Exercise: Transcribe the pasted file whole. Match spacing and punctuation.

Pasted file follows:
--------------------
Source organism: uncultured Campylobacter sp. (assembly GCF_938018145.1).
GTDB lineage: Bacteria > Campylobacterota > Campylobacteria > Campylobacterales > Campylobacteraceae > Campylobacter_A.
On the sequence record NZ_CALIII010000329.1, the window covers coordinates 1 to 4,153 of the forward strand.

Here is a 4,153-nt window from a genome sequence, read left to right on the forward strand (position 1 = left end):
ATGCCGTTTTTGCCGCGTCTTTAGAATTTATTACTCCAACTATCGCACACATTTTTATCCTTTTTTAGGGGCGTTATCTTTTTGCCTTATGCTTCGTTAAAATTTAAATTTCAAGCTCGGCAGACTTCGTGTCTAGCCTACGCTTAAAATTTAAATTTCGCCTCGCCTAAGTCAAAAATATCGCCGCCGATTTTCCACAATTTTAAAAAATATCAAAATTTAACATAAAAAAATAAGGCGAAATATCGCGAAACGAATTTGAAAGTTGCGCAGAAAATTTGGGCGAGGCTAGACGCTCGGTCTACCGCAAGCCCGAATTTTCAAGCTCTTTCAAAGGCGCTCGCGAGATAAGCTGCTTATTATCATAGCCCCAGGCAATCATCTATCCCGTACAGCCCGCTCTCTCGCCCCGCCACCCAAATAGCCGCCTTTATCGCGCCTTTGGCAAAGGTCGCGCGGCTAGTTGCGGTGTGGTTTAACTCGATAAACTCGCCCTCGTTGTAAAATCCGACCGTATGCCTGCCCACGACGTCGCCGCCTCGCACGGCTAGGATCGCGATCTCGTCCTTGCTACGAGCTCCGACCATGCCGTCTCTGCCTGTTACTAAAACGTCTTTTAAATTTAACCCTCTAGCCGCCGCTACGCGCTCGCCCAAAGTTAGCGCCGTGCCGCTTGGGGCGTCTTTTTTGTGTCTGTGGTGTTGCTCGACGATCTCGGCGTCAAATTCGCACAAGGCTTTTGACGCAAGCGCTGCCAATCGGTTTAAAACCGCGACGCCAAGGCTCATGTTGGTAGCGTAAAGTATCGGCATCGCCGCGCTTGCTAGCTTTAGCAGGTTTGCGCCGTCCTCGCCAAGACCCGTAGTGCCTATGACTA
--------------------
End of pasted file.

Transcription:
Source organism: uncultured Campylobacter sp. (assembly GCF_938018145.1).
GTDB lineage: Bacteria > Campylobacterota > Campylobacteria > Campylobacterales > Campylobacteraceae > Campylobacter_A.
On the sequence record NZ_CALIII010000329.1, the window covers coordinates 1 to 4,153 of the forward strand.

Here is a 4,153-nt window from a genome sequence, read left to right on the forward strand (position 1 = left end):
ATGCCGTTTTTGCCGCGTCTTTAGAATTTATTACTCCAACTATCGCACACATTTTTATCCTTTTTTAGGGGCGTTATCTTTTTGCCTTATGCTTCGTTAAAATTTAAATTTCAAGCTCGGCAGACTTCGTGTCTAGCCTACGCTTAAAATTTAAATTTCGCCTCGCCTAAGTCAAAAATATCGCCGCCGATTTTCCACAATTTTAAAAAATATCAAAATTTAACATAAAAAAATAAGGCGAAATATCGCGAAACGAATTTGAAAGTTGCGCAGAAAATTTGGGCGAGGCTAGACGCTCGGTCTACCGCAAGCCCGAATTTTCAAGCTCTTTCAAAGGCGCTCGCGAGATAAGCTGCTTATTATCATAGCCCCAGGCAATCATCTATCCCGTACAGCCCGCTCTCTCGCCCCGCCACCCAAATAGCCGCCTTTATCGCGCCTTTGGCAAAGGTCGCGCGGCTAGTTGCGGTGTGGTTTAACTCGATAAACTCGCCCTCGTTGTAAAATCCGACCGTATGCCTGCCCACGACGTCGCCGCCTCGCACGGCTAGGATCGCGATCTCGTCCTTGCTACGAGCTCCGACCATGCCGTCTCTGCCTGTTACTAAAACGTCTTTTAAATTTAACCCTCTAGCCGCCGCTACGCGCTCGCCCAAAGTTAGCGCCGTGCCGCTTGGGGCGTCTTTTTTGTGTCTGTGGTGTTGCTCGACGATCTCGGCGTCAAATTCGCACAAGGCTTTTGACGCAAGCGCTGCCAATCGGTTTAAAACCGCGACGCCAAGGCTCATGTTGGTAGCGTAAAGTATCGGCATCGCCGCGCTTGCTAGCTTTAGCAGGTTTGCGCCGTCCTCGCCAAGACCCGTAGTGCCTATGACTA